Before an angel investor or venture capital firm will invest in a startup, the business has to prove its viability through a lengthy review process called due diligence. Startups often prepare tens to hundreds of pages of documentation and give presentations to investors, advisors and lawyers on every aspect of their business, from the broad vision and strategy all the way to specific financial projections, in-depth market analysis and more.
And while the due diligence process can be intensive, Yasin Abbak says it's as valuable for the startup as it is for potential investors. "Even if you never plan to raise money, due diligence preparations and documentation can help you build your business more efficiently," he says. Abbak is the CEO of the Fantasy Life App, a mobile community for fantasy sports fans, and he has helped build numerous other early stage startups to profitability, focusing on the importance of teams, communication and effective leadership for startup success.
Here are some of the reasons entrepreneurs and small businesses should consider evaluating their business like an investor would, whether they're seeking investment or not.
Mastering Your Brand Story And Positioning
As entrepreneurs and small business owners, we often trust our gut, moving forward with ideas that may not be fully formed. Documenting and explaining your business vision and strategy for an investor pitch forces you to think deeply about your brand, your story and your sense of purpose. In effect, this type of thinking lets you refine and master your elevator pitch, which is the key to clearly explaining your business to any interested parties.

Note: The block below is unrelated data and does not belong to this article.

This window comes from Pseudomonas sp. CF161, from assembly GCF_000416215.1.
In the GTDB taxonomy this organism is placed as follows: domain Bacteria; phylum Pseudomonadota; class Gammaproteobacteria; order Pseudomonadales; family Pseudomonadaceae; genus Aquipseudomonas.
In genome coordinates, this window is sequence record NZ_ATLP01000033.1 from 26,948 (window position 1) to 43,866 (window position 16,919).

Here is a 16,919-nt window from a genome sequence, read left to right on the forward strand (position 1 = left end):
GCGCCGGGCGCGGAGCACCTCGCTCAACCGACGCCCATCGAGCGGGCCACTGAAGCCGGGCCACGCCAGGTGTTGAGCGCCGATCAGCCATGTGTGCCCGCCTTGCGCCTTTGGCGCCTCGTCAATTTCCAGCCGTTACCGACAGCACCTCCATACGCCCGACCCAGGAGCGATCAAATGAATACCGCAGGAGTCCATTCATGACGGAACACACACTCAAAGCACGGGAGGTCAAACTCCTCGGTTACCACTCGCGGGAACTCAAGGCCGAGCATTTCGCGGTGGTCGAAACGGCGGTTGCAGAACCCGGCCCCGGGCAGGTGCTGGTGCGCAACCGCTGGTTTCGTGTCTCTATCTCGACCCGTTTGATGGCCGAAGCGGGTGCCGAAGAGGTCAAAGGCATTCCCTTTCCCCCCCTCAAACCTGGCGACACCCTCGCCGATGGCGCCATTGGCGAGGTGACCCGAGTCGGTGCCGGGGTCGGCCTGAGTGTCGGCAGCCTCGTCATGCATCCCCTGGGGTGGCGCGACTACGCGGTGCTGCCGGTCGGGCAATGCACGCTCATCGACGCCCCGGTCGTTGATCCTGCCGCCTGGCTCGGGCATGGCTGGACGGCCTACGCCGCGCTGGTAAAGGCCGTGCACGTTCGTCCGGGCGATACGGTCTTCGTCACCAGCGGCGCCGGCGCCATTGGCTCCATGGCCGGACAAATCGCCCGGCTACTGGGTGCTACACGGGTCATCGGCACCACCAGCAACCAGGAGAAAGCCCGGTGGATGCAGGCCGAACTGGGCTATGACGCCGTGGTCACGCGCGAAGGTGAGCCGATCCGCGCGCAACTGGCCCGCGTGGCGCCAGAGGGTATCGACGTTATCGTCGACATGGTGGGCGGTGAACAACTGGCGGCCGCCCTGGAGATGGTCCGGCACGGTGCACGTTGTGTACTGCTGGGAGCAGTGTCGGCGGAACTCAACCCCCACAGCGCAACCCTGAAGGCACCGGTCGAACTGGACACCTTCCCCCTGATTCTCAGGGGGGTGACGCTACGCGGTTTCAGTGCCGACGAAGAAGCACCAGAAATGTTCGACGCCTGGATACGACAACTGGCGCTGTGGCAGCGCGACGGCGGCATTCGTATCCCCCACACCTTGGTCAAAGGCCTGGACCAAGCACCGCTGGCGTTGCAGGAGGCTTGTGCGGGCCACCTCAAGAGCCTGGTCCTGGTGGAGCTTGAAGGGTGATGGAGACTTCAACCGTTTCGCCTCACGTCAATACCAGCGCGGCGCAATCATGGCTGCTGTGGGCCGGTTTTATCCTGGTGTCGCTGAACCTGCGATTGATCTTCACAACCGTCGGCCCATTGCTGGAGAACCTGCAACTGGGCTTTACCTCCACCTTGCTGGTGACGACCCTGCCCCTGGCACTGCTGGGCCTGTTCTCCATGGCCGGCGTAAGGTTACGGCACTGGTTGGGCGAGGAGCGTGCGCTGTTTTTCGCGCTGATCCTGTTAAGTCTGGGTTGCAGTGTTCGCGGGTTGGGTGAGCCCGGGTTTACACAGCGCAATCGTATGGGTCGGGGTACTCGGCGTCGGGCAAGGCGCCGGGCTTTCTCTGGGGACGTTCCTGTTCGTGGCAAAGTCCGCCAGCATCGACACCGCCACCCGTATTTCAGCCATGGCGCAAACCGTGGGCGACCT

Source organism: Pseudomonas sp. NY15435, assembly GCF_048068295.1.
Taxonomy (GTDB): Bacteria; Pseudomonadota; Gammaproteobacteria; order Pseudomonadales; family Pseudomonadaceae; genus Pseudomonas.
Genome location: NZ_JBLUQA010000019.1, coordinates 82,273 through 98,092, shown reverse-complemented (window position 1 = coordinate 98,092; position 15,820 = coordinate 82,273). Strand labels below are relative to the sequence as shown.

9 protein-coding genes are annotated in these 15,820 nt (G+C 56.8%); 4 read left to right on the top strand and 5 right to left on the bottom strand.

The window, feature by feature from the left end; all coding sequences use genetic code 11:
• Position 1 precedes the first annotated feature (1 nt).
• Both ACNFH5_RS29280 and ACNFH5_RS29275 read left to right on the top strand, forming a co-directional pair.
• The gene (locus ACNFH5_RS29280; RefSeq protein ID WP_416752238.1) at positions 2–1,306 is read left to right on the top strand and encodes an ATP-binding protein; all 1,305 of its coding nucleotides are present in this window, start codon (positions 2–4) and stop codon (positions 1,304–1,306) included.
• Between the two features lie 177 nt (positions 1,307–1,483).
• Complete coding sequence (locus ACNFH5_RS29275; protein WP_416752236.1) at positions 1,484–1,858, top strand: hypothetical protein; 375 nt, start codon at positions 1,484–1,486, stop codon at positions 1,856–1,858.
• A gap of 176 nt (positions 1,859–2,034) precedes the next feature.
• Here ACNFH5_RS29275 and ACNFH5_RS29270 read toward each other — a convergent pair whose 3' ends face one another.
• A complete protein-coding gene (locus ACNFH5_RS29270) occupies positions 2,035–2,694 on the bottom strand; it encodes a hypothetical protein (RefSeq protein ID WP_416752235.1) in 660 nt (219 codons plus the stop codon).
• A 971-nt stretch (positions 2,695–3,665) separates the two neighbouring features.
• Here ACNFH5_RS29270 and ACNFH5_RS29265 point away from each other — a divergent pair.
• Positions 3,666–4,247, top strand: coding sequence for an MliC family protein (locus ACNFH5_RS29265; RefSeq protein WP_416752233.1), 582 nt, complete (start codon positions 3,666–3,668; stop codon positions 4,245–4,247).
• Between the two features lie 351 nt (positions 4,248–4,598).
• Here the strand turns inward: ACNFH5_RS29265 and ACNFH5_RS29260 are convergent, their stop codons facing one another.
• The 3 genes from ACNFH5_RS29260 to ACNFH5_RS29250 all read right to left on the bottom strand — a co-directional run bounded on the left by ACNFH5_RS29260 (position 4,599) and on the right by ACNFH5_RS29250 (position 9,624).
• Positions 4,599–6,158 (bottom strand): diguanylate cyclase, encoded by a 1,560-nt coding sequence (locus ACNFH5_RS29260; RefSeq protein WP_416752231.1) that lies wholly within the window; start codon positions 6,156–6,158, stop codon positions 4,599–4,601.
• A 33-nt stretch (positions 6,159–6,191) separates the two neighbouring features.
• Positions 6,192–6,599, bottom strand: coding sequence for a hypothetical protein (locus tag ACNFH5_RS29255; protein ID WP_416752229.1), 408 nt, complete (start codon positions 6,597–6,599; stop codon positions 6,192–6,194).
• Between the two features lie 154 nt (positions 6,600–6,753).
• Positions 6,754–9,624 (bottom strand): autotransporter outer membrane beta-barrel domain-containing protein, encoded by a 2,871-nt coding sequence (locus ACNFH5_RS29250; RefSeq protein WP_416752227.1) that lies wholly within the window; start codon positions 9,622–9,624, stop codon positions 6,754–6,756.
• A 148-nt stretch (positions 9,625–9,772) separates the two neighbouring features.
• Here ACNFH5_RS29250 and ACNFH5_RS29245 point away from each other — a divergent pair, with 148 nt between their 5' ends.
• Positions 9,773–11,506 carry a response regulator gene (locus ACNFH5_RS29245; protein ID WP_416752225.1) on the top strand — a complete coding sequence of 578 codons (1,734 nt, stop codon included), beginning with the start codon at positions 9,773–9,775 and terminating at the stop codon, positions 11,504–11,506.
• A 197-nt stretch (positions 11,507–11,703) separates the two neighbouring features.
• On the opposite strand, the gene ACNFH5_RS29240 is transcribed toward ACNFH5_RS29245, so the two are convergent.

"Remember, your elevator pitch isn't just for investors," Abbak says. "Ultimately, being able to express your brand story thoroughly and clearly is valuable for finding co-founders, employees, potential customers, advisors and even just making conversation at a networking event."
Validating (And Future-Proofing) Your Business
An analysis of your business by investors will include a detailed look at the marketplace and market size, potential or actual competitors, ideal customer, and the demand for your product or service.
"Understanding your competitive advantage is key to growing your business strategically," Abbak says. Knowing who else is operating in the space you're in is key to finding your place in it, and that knowledge will help you figure out how you can best differentiate yourself, forge effective partnerships, or position yourself for a merger or acquisition.
Having An Honest & Unified Vision
The due diligence process requires the coordination and cooperation of all members and parts of your business, from sales and tech to product and marketing, and beyond. "This type of holistic thinking gives you a better understanding of your overall opportunity and if it's a good use of your time," Abbak says, but it also creates a more effective and connected team.
By including all these functions, individuals or departments in a detailed conversation about possibilities, priorities and realities, you create a much more efficient team. When everyone is on the same page, you move the business forward with a shared goal.
For many entrepreneurs or small business owners, it's passion or skill that drives the founding of a business, but the financial details are often what decides the long term viability of a business. Having an effective strategy, timeline and path for monetization is key, and creating a multi-year business plan with financial projections ensures that that you're on the right track, not just to viability, but profitability.
"With this sort of analysis, you're forced to think through what the next three years will look like, financially," Abbak says. That clarity about finances allows you to make strategic choices about what you need and can afford in terms of staffing, equipment, office space, tech upgrades, marketing and more, and to ensure you stay on track as your situation changes.
As an added bonus, having all these documents and the associated thinking also helps prepare you for that possibility. "If you ever decide you do need to raise money, you'll have a great starting point," Abbak says.
"The idea of a lifetime comes once a week," Abbak says. "But to have a business that lasts a lifetime, you need to think like an investor."